The underside of my cement washing machine was awkward to clean of leaves and other debris (see:    https://www.instructables.com/id/Hand-powered-WASHING-MACHINE  ).  At first, I decided to block it in solidly with styrofoam and cement, but then decided to take a more minimalist approach, just creating a surface skin to enclose air.  It was another chance to practice with the plastic window screen and grout technique I used previously to patch a broken section of privacy wall  (see:  https://www.instructables.com/id/Grout-and-Screen-Hole-Patching ) . 

The shape in this project was more complicated, but as expected, the material adapted nicely to the task at hand. 

The shape of the filled in area is highest in the back corner and slopes steeply toward either side to help leaves wash down to the base in front. 

I'm sure that, even with their strength limitations, women and children would not have trouble working with this material.  The grout is easy to mix in small batches, and is just brushed on with a house brush for the most part.   The grout membrane is pretty strong, considering how thin it is.  

The screen is just stuck down with grout to the existing structures.  It's a quick and easy technique.  

Step 1: Tools and Materials

Like cement, when stored in plastic buckets with lids, dry grout will last a long time in storage.  Sanded grout, or "pega" as it is called here, is used to glue down tiles.  It doesn't shrink, so is less prone to crack than is cement.  Mix it with water to a thick cream consistency for brushing. 

Plastic window screen comes in rolls.  Cut it with scissors. 

You need rubber gloves, a house brush and a mixing container.  A little trowel is also sometimes useful.  A wet sponge helps for cleaning up spots.  
You mention pictures in the last sentence of this 'edible but see none???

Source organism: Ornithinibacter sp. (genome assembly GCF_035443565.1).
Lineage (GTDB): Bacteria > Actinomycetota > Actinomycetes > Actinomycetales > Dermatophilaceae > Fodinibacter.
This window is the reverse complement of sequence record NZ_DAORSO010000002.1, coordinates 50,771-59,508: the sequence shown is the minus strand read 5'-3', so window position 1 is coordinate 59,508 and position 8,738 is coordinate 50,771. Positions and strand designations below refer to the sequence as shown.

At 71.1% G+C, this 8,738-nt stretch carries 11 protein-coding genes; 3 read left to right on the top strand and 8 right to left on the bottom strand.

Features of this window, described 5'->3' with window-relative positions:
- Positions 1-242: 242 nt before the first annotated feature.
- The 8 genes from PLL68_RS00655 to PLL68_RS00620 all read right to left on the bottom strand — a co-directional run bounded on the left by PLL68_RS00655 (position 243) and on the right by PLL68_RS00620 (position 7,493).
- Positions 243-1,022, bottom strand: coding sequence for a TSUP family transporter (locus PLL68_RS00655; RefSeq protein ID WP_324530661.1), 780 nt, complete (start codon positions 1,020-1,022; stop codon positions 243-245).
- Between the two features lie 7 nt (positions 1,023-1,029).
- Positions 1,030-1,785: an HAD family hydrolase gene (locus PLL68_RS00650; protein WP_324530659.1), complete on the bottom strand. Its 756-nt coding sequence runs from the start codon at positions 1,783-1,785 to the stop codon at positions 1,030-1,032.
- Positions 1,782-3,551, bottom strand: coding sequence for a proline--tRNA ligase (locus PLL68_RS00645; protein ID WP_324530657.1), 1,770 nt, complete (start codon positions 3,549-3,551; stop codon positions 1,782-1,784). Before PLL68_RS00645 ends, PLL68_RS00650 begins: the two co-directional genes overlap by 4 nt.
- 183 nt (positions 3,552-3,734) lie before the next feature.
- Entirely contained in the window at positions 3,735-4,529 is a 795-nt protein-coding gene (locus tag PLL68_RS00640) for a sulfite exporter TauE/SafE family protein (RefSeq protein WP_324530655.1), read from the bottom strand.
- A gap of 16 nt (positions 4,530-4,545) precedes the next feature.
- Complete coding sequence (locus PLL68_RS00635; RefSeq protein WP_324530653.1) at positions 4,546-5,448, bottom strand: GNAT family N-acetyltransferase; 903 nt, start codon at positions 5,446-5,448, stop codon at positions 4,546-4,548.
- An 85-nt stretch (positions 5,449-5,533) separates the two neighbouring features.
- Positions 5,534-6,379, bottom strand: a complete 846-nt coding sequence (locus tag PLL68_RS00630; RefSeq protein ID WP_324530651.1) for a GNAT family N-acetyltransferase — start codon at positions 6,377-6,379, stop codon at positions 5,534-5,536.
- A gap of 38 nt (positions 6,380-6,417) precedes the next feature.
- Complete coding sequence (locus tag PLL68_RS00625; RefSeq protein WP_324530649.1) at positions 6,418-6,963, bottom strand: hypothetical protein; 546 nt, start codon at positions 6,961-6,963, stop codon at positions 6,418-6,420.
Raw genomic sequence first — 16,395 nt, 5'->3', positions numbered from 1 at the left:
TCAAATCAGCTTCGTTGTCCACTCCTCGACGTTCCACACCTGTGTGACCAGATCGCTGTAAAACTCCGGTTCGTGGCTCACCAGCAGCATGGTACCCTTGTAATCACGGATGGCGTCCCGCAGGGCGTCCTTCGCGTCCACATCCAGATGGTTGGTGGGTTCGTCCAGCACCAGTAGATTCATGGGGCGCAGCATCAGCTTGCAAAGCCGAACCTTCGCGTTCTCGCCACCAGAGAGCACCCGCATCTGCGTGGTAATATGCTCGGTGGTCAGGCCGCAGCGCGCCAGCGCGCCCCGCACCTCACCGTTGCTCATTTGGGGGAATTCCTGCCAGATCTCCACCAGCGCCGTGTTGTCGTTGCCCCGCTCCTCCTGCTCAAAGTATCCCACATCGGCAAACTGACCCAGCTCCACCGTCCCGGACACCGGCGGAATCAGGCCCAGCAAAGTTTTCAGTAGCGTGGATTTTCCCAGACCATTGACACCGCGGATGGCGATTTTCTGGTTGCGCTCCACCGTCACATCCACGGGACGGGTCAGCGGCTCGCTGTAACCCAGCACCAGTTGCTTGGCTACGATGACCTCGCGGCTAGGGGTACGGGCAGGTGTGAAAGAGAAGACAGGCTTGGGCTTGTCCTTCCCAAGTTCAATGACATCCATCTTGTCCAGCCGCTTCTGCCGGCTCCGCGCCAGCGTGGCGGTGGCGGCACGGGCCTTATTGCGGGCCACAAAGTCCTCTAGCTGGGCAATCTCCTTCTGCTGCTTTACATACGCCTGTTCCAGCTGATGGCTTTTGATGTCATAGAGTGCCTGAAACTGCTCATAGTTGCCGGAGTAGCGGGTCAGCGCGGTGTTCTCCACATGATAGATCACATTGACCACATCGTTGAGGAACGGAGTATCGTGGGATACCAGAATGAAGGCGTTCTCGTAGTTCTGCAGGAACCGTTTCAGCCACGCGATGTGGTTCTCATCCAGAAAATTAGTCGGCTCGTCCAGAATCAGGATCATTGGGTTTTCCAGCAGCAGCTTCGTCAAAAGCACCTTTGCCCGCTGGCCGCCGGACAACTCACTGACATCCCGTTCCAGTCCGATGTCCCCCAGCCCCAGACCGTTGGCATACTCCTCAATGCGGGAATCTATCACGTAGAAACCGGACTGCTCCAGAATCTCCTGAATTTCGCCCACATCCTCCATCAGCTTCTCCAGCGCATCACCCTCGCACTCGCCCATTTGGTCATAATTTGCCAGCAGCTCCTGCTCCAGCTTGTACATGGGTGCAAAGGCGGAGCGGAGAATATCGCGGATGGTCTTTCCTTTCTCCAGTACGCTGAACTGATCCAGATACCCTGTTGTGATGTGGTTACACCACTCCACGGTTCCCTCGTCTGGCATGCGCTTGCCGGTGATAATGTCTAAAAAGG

The pictures "below" ended up being above the text, but still in the Step Four section.
This is brilliant. I wonder what you will do if you have plumbing trouble and need access to the pipes, though.
I'll bust open whatever I have to and patch it again with more screen and grout. No big deal. This is a really simple technique.
Sounds like it would be very easy to cut into it to access the underside, and then either make a hatch (maybe with the plying technique in the last step) or just patch the hole back up. <br> <br>It looks like the only &quot;plumbing&quot; is the drainpipe underneath. I'm guessing the machine is filled by bucket from the standpipe on the adjacent wall.
No bucket. I either use a hose, or a special PVC pipe section that clips onto the faucet and conducts the water to the basin.
Brilliant, you are a clever inventor.
Thanks Rimar.
This is great, thank you for sharing, making things that solve problems is often so much more fun and better looking than something that could be bought. The mixed up grout won't stay workable in the bucket with a lid though right? You meant when it's stored there dry I think, but clarify that for me please.
Yes, I meant the dry grout. Get it wet and the clock is ticking. Thanks for pointing out that detail, I have edited in the correction.

About This Instructable




Bio: I'm a refugee from Los Angeles, living in backwoods Puerto Rico for about 35 years now and loving it. I built my own home ... More »
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